There are 44 standing rules in the Senate, but only one seems to get all of the attention: the legislative filibuster. For Democrats like Speaker Nancy Pelosi (D-Calif.) and Majority Leader Chuck Schumer (D-N.Y.), it's suddenly become quite a nuisance. Instead of being able to ram every outrageous idea on their wish list through Congress and on to Joe Biden's desk, they've had to confront a sobering reality -- that's not how the U.S. Senate works.
The founders didn't want two Houses of Representatives. They wanted a body that would deliberate, pursue consensus, and act as the lower chamber's accountability party. One of the ways they did that was by giving the minority party a voice -- something that's desperately needed now in a country as divided as ours. Under the original rules of the Senate, small groups of members could grind the debate to a halt by "filibustering." In those situations, the majority had a choice: they could "take heed" of the other side's complaints or let their legislation die. Usually, as USA Today's James Robbins explains, "it was easier just to make a deal." In the old days, it took two-thirds of the Senate to end debate and move to a vote. In 1975, that number was lowered to 60. That means, with the exception of a handful of spending bills, today's Democrats would have to find nine more votes than they have to pass anything on their agenda.
That's a frustrating proposition for whoever is in the majority, but especially for far-Left Democrats. For starters, their policies are too radical to get the 60-vote support any legislation requires. Hitting that number would mean toning down their extremism. And almost no Democrat, these days, is the slightest bit interested in that. Back when she was in the minority, Senator Kristen Gillibrand (D-N.Y.) used to say, "If you don't have 60 votes yet... it just means you have to work harder." Now that she's in the majority, she's not interested in working harder or finding consensus. She, like almost every other Democrat, wants to change the rules so that there's no debate, no working together, no listening to the other side. In other words, forget unity. Just give us everything we want.
The smart men who built this country understood the nature of power. They knew that if one party got its hands on both chambers and the White House, the temptation to ignore half of the country would be great. So they decided not to run the Senate like the House. They wanted conversation, give-and-take, and forced (if need be) cooperation. As Minority Leader Mitch McConnell (R-Ky.) said in his incredible speech on the Senate floor, the founders wanted to "ensure that federal laws in our big diverse country earned broad enough buy-in to receive the lasting consent of the government."
Now, instead of working to find middle ground, Democrats want to blow up the system entirely and let a simple majority rule. It's incredible, Senator James Lankford (R-Okla.) pointed out on "Washington Watch." Under Donald Trump, Democrats used the filibuster more than any party in history -- and now, two months later, they've decided it's "overused," "racist," and needs to be abolished? So it wasn't racist when the Democrats filibustered four months ago and now, magically, it is? "That is absolutely absurd," Lankford argued. "This is not a relic of racism. This is a stabilizing part of our government where we have dialog for the majority to listen to the minority -- no matter who's a majority or minority -- and then to be able to walk for common ground. So this is a good thing, not a racist and evil thing."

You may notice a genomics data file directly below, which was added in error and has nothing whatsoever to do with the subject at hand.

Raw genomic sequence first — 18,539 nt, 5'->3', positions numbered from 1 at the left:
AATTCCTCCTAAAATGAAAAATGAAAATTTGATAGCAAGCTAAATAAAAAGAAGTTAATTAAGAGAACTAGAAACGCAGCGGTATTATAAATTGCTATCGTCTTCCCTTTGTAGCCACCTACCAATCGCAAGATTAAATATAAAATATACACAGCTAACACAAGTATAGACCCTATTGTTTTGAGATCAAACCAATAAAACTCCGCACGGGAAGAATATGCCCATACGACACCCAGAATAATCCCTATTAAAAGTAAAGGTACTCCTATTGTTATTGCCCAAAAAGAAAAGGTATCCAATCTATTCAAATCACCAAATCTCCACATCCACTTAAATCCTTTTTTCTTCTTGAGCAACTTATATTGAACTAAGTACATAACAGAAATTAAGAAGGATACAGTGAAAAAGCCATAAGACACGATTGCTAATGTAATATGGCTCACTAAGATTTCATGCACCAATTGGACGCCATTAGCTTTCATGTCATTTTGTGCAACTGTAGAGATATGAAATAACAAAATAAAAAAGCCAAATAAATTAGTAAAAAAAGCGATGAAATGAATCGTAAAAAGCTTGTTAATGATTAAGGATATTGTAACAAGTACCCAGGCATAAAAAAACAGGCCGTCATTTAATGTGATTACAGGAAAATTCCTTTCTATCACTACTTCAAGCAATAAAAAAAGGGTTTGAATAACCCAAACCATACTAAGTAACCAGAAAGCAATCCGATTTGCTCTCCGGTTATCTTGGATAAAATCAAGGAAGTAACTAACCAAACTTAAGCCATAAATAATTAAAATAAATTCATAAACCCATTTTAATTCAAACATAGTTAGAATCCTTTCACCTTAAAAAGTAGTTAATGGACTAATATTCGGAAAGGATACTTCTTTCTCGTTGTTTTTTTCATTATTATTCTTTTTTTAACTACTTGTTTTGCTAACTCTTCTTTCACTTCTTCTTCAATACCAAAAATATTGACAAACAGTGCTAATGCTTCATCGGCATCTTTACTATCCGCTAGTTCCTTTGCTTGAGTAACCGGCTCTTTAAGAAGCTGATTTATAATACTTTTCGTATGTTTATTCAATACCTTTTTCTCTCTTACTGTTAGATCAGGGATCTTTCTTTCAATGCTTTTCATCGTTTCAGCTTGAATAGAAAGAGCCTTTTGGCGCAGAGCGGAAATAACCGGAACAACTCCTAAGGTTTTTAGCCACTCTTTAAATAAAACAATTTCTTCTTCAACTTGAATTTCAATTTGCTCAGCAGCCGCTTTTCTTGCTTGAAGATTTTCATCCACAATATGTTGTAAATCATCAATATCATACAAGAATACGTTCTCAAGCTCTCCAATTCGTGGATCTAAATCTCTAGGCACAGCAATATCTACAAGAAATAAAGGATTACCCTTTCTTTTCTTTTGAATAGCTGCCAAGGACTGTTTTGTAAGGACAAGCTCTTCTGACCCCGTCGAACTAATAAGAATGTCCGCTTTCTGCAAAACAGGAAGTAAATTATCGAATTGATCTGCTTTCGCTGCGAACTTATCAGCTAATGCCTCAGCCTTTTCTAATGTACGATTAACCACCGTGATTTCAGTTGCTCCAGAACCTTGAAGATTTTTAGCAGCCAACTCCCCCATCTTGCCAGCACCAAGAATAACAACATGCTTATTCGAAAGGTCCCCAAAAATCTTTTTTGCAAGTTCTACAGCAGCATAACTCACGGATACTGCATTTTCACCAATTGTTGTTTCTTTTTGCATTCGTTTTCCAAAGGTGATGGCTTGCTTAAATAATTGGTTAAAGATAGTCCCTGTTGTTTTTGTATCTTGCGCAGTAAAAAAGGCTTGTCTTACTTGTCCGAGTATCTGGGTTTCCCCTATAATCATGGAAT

If this had been on the ballot, McConnell said, "Does anyone really believe the American people were voting for an entirely new system of government by electing Joe Biden to the White House and a 50/50 Senate?" Back in 2017, 33 Democrats and two dozen Republicans wrote a letter to Chuck Schumer and to Mitch McConnell arguing that there shouldn't be any changes to the filibuster. Donald Trump and other Republicans were tempted to do away with it -- just like Democrats are now -- but McConnell resisted. These 60 or so senators backed him up, insisted that we need to protect the rights of the minority voice. Now, Lankford pointed out, "all but two of those Democrat senators have all said, 'No, we just need to [kill] it.'"
What's the difference between then and now? Democratic control.
"The uniqueness about the filibuster is this forces is the one place in government where all sides have to be heard. That is a benefit to us, not a detriment to us. It doesn't happen in the Supreme Court or in the White House or in the House of Representatives. It only happens in the Senate, where we make sure that every single bill, every single issue, all voices are heard, the debate is finished, and then you move forward towards the common ground. We've got a lot of common ground as Americans. But if you get a situation where it's a simple straight majority on everything, then... we'll have rapid transitions in our nation where we're used to having stability in our nation."